Positions in Europe: Long Germany (EWG)
The FT broke a story last night that the Chinese are interested in buying Portuguese bailout bonds from the AAA-rated European Financial Stability Facility (EFSF) rescue fund. The news, added a boost to the EUR-USD pair, marginally dipped Portuguese bond yields, and presents another turn in the headline risk surrounding the region’s sovereign debt contagion threats.
The news harkens back to this January when both China and Japan vocalized their support to buy European peripheral debt. You’ll remember that Norway’s sovereign fund also bought PIIGS paper early in the year, yet unlike China has not recently voiced interest in doubling down on the bet. The WSJ also reported last night that China bought a total of €1.1 billion of Portuguese bonds this year, which have seen a loss of at least 10%.
However, the news of China’s support for Portugal comes at a critical juncture following the country’s €78 billion bailout: in mid-June Portugal plans to raise €3-5 Billion in 10YR bonds (in its first auction following the bailout decision on May 3rd) and ~ €5 billion of 5YR debt at the end of June to meet nearly €10 billion in debt coming due in June. Clearly this handshake should encourage demand at future issuances, but at what yield premium? We wouldn’t put our necks on the line here as downside risk (including complete uncertainty surrounding Greece’s medium term state) remains significant.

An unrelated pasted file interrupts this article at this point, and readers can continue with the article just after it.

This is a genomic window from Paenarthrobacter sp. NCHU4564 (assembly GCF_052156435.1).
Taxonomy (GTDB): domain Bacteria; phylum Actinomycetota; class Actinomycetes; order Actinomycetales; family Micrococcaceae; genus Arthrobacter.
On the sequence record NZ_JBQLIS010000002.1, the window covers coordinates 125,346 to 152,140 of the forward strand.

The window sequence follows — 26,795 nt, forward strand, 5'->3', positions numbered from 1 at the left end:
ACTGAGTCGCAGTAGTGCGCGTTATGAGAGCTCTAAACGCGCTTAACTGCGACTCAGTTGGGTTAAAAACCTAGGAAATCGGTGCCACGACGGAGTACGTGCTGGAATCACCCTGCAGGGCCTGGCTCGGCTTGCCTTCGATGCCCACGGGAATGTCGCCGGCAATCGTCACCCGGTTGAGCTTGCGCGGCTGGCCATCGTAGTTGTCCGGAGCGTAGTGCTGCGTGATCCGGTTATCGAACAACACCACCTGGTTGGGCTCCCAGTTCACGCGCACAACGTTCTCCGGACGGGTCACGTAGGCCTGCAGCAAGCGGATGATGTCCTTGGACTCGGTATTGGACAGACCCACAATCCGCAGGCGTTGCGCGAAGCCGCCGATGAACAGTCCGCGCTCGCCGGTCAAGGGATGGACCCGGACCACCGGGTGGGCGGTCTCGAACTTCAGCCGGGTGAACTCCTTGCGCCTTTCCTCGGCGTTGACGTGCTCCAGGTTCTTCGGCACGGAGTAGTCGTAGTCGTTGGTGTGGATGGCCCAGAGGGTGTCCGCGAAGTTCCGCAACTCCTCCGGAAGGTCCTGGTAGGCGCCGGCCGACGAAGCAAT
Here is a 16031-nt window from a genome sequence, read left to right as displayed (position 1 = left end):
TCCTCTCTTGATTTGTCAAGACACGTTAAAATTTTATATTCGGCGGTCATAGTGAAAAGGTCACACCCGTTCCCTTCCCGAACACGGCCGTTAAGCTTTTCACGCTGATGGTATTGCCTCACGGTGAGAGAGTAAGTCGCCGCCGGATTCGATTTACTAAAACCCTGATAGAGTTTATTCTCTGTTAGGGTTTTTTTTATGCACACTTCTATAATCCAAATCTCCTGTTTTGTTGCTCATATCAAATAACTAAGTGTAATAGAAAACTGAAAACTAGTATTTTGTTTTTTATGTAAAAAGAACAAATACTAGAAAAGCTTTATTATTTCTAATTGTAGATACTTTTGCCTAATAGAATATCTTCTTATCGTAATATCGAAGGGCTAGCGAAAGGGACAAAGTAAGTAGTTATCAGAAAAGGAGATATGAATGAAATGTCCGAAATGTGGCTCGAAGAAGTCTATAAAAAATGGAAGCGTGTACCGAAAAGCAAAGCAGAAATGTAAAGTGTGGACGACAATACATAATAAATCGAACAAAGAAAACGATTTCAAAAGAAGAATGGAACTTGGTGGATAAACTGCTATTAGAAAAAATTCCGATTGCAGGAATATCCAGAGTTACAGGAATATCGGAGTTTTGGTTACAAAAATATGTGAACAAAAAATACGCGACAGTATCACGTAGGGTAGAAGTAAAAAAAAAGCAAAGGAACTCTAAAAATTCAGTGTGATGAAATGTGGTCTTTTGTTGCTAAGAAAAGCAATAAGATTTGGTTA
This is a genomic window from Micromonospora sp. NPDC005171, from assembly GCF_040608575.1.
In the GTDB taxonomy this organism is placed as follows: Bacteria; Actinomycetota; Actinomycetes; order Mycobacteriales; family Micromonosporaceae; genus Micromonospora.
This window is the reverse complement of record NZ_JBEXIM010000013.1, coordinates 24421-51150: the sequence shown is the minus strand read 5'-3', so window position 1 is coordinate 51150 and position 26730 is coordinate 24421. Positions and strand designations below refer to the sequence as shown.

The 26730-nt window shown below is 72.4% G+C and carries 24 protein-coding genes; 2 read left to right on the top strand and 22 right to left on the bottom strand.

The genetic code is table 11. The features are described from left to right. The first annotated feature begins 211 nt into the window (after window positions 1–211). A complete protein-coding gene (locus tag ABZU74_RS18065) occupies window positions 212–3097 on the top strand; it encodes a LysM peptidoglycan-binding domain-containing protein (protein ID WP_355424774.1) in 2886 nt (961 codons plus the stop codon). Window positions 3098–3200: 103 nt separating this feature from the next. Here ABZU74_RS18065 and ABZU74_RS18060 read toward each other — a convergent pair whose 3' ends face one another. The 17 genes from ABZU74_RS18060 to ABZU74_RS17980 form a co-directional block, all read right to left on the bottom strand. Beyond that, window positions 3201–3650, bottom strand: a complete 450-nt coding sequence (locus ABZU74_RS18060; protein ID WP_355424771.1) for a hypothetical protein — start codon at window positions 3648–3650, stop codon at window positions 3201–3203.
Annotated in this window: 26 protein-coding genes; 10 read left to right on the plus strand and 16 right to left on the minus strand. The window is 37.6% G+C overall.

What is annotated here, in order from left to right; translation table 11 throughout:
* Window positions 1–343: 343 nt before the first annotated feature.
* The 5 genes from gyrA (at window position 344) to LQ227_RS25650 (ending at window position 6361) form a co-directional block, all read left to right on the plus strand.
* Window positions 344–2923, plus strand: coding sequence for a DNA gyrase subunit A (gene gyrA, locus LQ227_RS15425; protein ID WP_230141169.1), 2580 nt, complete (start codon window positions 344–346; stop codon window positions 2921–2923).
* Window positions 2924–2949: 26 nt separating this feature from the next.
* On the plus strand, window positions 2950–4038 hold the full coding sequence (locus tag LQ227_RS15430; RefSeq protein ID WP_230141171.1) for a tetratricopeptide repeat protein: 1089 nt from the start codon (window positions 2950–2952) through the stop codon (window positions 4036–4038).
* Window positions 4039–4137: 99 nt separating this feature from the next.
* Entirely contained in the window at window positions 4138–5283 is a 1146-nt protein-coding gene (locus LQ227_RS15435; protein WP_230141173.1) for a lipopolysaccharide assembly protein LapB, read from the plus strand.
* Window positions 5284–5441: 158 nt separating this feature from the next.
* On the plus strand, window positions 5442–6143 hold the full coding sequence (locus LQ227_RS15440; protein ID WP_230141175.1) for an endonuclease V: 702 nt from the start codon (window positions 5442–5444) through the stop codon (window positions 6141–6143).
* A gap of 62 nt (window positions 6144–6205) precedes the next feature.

Below we show a familiar chart of 10YR bonds from the periphery as a proxy for the risk trade. Notably, Ireland pushed above 11% day-over-day on the 10YR, and confirms that bailouts in and of themselves are not elixirs—we continue to press that the pain of the region’s sovereign debt contagion has a tail of 3-5 years as counties attempt to re-write years of fiscal imbalances.
As the G8 Summit meets in northern France today, just this morning Eurogroup President Jean-Claude Juncker commented that the IMF may not release Greece’s tranche next month if an audit of its budget accounting shows that the country cannot guarantee financing for the next 12 months. The EUR-USD largely shrugged off the "shock and awe" news, however, the CHF-EUR pair is on a tear, as the safety trade ramps up once again and strong trade data from Switzerland this morning:
Switzerland Trade Balance 1.52 B CHF APR vs 1.0 B CHF MAR
Switzerland Exports 7.9% APR M/M vs -3.1% MAR
Switzerland Imports 4.0% APR M/M vs 1.8% MAR
Our EUR-USD immediate-term TRADE range is tight = $1.39-1.43, with $1.41 being its new TREND line of resistance that is just broken. The USDX’s mild intraday up move is also propelling EUR-USD weakness. No doubt this is a volatile currency pair! Stay tuned.